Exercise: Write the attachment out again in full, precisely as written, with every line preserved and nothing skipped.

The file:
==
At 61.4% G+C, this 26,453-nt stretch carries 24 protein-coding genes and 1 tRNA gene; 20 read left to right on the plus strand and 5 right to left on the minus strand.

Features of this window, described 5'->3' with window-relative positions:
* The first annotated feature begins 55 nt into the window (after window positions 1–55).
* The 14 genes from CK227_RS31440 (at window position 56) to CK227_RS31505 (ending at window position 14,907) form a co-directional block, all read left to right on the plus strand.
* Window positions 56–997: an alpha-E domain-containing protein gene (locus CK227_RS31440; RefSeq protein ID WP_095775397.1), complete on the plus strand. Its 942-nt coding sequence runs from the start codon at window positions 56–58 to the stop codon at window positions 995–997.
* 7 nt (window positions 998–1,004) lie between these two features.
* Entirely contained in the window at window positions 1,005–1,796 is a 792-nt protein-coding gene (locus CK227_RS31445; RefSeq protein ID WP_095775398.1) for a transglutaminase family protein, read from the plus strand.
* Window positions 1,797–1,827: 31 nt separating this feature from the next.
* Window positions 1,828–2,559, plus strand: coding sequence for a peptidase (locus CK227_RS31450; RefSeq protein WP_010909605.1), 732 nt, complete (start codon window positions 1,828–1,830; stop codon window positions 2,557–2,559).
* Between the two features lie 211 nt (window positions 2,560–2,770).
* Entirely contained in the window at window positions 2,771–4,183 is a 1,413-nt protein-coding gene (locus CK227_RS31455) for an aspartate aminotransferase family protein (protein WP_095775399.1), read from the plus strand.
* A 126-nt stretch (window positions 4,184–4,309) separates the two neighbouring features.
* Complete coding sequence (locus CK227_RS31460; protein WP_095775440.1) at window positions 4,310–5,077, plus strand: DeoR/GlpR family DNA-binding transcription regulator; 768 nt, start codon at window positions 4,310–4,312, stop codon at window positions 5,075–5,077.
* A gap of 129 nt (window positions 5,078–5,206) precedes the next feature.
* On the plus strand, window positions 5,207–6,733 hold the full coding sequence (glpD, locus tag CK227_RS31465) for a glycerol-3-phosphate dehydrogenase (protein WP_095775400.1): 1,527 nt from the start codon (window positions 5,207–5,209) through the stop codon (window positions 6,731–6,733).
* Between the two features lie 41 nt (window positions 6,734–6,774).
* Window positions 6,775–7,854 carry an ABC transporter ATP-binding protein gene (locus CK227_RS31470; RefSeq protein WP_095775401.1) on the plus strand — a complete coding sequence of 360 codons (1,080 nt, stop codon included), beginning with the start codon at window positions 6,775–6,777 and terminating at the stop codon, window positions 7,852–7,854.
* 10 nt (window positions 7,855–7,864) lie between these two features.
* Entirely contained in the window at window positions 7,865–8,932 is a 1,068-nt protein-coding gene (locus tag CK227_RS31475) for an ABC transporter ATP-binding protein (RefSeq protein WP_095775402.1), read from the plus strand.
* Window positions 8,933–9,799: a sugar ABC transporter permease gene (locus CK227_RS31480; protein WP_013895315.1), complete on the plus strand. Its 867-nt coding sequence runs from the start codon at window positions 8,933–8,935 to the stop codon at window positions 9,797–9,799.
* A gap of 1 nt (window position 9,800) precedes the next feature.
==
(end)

At 61.4% G+C, this 26,453-nt stretch carries 24 protein-coding genes and 1 tRNA gene; 20 read left to right on the plus strand and 5 right to left on the minus strand.

Features of this window, described 5'->3' with window-relative positions:
* The first annotated feature begins 55 nt into the window (after window positions 1–55).
* The 14 genes from CK227_RS31440 (at window position 56) to CK227_RS31505 (ending at window position 14,907) form a co-directional block, all read left to right on the plus strand.
* Window positions 56–997: an alpha-E domain-containing protein gene (locus CK227_RS31440; RefSeq protein ID WP_095775397.1), complete on the plus strand. Its 942-nt coding sequence runs from the start codon at window positions 56–58 to the stop codon at window positions 995–997.
* 7 nt (window positions 998–1,004) lie between these two features.
* Entirely contained in the window at window positions 1,005–1,796 is a 792-nt protein-coding gene (locus CK227_RS31445; RefSeq protein ID WP_095775398.1) for a transglutaminase family protein, read from the plus strand.
* Window positions 1,797–1,827: 31 nt separating this feature from the next.
* Window positions 1,828–2,559, plus strand: coding sequence for a peptidase (locus CK227_RS31450; RefSeq protein WP_010909605.1), 732 nt, complete (start codon window positions 1,828–1,830; stop codon window positions 2,557–2,559).
* Between the two features lie 211 nt (window positions 2,560–2,770).
* Entirely contained in the window at window positions 2,771–4,183 is a 1,413-nt protein-coding gene (locus CK227_RS31455) for an aspartate aminotransferase family protein (protein WP_095775399.1), read from the plus strand.
* A 126-nt stretch (window positions 4,184–4,309) separates the two neighbouring features.
* Complete coding sequence (locus CK227_RS31460; protein WP_095775440.1) at window positions 4,310–5,077, plus strand: DeoR/GlpR family DNA-binding transcription regulator; 768 nt, start codon at window positions 4,310–4,312, stop codon at window positions 5,075–5,077.
* A gap of 129 nt (window positions 5,078–5,206) precedes the next feature.
* On the plus strand, window positions 5,207–6,733 hold the full coding sequence (glpD, locus tag CK227_RS31465) for a glycerol-3-phosphate dehydrogenase (protein WP_095775400.1): 1,527 nt from the start codon (window positions 5,207–5,209) through the stop codon (window positions 6,731–6,733).
* Between the two features lie 41 nt (window positions 6,734–6,774).
* Window positions 6,775–7,854 carry an ABC transporter ATP-binding protein gene (locus CK227_RS31470; RefSeq protein WP_095775401.1) on the plus strand — a complete coding sequence of 360 codons (1,080 nt, stop codon included), beginning with the start codon at window positions 6,775–6,777 and terminating at the stop codon, window positions 7,852–7,854.
* 10 nt (window positions 7,855–7,864) lie between these two features.
* Entirely contained in the window at window positions 7,865–8,932 is a 1,068-nt protein-coding gene (locus tag CK227_RS31475) for an ABC transporter ATP-binding protein (RefSeq protein WP_095775402.1), read from the plus strand.
* Window positions 8,933–9,799: a sugar ABC transporter permease gene (locus CK227_RS31480; protein WP_013895315.1), complete on the plus strand. Its 867-nt coding sequence runs from the start codon at window positions 8,933–8,935 to the stop codon at window positions 9,797–9,799.
* A gap of 1 nt (window position 9,800) precedes the next feature.